A true pope can have a personal error about the Faith insofar that he doesn’t knowingly reject some doctrine. The distinction must be made between material and formal heresy. Material heresy is merely an error which comes from ignorance but one with good intentions to believe the truth. Formal heresy comes from full knowledge while rejecting some point of doctrinal truth.

Ex Cathedra statements have nothing to do with it.

Many popes have been material heretics, but it is the universal teaching of the popes and saints that a pope cannot be a formal heretic.

As a matter of fact, “Catholic Answers” contributor to “This Rock” magazine, Rev. Brian Harrison, invented the idea (or at least made popular) that a pope could be a formal heretic with his article “White Smoke, Valid Pope A Heretic Pope Would Govern Illicitly—but Validly.”

His argument is based on a faulty understanding of Pope Pius XII’s teaching in Vacantis Apostolicae Sedis along with the Canon Laws.

You can see a complete refutation of his argument in my book “Debunking Sedevacantism?”

But simply put, Harrison has to reject the universal teaching of the popes and saints on the subject not to mention the sheer nonsense that a non-Catholic can be a pope.

This is what Rev. Trigilio is trying to say without actually stating it because it is so ridiculous that even he wouldn’t buy it. He simply is not looking deeply at what he is proposing.

Secondly, Pope Paul IV was very clear that if all the cardinals and even all the world recognize a heretic as a valid pope, he would still not be one.

Pope Pius XII never abolished this teaching as it is the Divine Law of God that a pope must be a member of the Church which a heretic is not!

Trigilio said that he personally has not seen any heresy come from the last 5 “popes.”

I’ll give you a very simple one.

Click on EWTN’s own website here http://www.ewtn.com/library/PAPALDOC/JP890111.HTM and read my exposition here https://stevensperay.wordpress.com/2009/07/16/one-of-the-great-heresies-of-john-paul-ii-in-his-own-words/ of John Paul II’s outright rejection of the historic understanding of a very basic doctrine.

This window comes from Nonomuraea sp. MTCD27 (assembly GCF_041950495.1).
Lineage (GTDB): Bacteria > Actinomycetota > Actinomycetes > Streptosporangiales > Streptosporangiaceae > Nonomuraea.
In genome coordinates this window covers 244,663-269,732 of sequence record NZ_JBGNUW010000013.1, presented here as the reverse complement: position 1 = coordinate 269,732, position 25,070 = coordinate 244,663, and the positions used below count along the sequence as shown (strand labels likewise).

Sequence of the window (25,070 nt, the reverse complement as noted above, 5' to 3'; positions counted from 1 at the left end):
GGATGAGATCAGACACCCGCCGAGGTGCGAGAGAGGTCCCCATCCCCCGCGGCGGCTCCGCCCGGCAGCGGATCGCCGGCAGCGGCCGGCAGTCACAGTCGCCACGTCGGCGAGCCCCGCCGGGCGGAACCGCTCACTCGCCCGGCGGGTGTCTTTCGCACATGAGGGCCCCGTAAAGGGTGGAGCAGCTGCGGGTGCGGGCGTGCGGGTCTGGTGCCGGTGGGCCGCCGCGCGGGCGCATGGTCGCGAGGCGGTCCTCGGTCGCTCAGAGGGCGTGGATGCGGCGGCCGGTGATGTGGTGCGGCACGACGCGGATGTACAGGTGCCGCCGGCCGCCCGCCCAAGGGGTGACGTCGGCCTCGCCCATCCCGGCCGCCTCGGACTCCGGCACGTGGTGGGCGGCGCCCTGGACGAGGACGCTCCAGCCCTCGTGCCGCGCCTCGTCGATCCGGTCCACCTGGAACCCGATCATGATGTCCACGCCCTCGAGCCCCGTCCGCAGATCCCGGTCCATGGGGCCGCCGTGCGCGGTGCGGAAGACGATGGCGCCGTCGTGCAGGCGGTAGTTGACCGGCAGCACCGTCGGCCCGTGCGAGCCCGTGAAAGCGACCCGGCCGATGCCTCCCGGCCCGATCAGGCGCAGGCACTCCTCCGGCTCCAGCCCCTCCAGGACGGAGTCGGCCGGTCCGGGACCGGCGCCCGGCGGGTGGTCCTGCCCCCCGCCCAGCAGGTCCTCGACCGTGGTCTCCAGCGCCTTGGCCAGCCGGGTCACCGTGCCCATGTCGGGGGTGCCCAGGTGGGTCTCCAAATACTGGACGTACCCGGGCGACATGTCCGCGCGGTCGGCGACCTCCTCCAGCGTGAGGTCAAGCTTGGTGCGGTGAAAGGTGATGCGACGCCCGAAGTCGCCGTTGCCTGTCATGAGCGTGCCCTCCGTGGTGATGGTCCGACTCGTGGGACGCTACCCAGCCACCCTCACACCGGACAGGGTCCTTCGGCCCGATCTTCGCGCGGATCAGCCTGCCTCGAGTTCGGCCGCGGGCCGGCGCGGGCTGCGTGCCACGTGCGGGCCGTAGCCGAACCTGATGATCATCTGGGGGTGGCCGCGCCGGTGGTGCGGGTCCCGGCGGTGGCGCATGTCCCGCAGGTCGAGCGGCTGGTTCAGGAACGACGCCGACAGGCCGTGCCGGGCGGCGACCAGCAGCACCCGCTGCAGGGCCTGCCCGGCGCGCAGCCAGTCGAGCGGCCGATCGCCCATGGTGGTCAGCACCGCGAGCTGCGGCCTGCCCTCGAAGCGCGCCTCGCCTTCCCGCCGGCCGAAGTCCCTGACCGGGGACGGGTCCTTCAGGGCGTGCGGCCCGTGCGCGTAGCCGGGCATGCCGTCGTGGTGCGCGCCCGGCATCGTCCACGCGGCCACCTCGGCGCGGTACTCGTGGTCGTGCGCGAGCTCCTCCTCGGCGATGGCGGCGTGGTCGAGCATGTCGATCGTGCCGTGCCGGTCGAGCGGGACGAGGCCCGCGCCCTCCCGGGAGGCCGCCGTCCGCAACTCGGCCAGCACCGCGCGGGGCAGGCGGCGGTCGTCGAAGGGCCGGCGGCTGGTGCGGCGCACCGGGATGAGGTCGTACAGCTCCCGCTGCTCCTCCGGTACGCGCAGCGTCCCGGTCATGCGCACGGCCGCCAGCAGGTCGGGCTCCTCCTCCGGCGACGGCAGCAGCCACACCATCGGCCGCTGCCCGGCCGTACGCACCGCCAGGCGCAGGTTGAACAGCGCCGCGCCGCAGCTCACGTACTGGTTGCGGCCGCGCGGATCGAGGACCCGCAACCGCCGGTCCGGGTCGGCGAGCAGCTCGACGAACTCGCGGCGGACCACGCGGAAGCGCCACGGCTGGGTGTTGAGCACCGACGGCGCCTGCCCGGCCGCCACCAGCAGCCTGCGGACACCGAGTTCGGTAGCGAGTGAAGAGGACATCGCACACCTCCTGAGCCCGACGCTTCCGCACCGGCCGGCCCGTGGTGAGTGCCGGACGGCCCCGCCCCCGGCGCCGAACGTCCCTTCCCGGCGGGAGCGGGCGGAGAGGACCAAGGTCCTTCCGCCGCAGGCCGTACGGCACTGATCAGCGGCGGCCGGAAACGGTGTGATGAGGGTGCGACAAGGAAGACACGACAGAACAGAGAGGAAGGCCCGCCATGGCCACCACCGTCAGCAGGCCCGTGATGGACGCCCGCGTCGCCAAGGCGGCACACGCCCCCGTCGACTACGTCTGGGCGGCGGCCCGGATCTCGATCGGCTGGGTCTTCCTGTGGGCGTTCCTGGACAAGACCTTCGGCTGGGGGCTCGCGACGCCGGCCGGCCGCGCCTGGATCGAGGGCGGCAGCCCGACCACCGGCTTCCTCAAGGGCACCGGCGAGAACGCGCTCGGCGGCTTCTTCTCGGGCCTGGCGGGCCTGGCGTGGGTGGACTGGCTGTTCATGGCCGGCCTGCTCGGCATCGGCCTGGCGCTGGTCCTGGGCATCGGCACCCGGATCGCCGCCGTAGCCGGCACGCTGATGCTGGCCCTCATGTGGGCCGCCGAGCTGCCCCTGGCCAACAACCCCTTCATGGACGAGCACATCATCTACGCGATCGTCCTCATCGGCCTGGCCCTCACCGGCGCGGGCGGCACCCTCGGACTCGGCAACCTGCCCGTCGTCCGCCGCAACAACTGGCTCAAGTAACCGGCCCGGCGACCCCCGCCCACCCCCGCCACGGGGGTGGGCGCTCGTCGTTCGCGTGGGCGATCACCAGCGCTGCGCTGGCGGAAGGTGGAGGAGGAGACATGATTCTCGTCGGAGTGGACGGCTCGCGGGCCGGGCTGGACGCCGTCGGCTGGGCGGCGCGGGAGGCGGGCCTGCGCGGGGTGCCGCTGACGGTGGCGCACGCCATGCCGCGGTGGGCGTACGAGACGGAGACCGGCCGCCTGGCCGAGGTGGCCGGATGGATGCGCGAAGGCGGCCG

Lastly, “Catholic Answers Live” uses the argument that the Holy Spirit would have been asleep for 50 years if the Church would be left without a pope.

This is a straw-man since the Church during The Great Schism left doubt about who was the true pope for 51 years. Was the Holy Spirit asleep then?

It is precisely because of the Holy Spirit was active and working to keep the Church alive during The Great Schism then and The Great Apostasy now.

Trigilio even mentions The Great Schism in his reply without realizing the consequences.

Earlier in the radio show, he tells how disciplines are not infallible because they change, but this is a heresy. In fact, this is the same heresy of Tim Staples, of “Catholic Answers,” found here. https://stevensperay.wordpress.com/against-catholic-answers/

The doctor of theology confuses infallibility with immutability, a common error with Vatican2-ites.

I first came to the conclusion of sedevacantism, not because of the heresies of the last 5 claimants to the papal throne, but because the Vatican 2 Church has harmful laws and practices (disciplines) which have been previously condemned by the Catholic Church. This is impossible!

In other words, if the Vatican 2 Church is the Catholic Church, then the Gates of Hell prevailed because of the teaching of spotless laws and practices which have been breached.

When it comes to the position of sedevacantism, “Catholic Answers Live” is not the place to turn for answers.


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Sedevacantists have assumed authority to themselves which they don’t have, no matter how strong the convictions, no matter how many seemingly legitimate accusations brought against the pontiffs of the Catholic Church.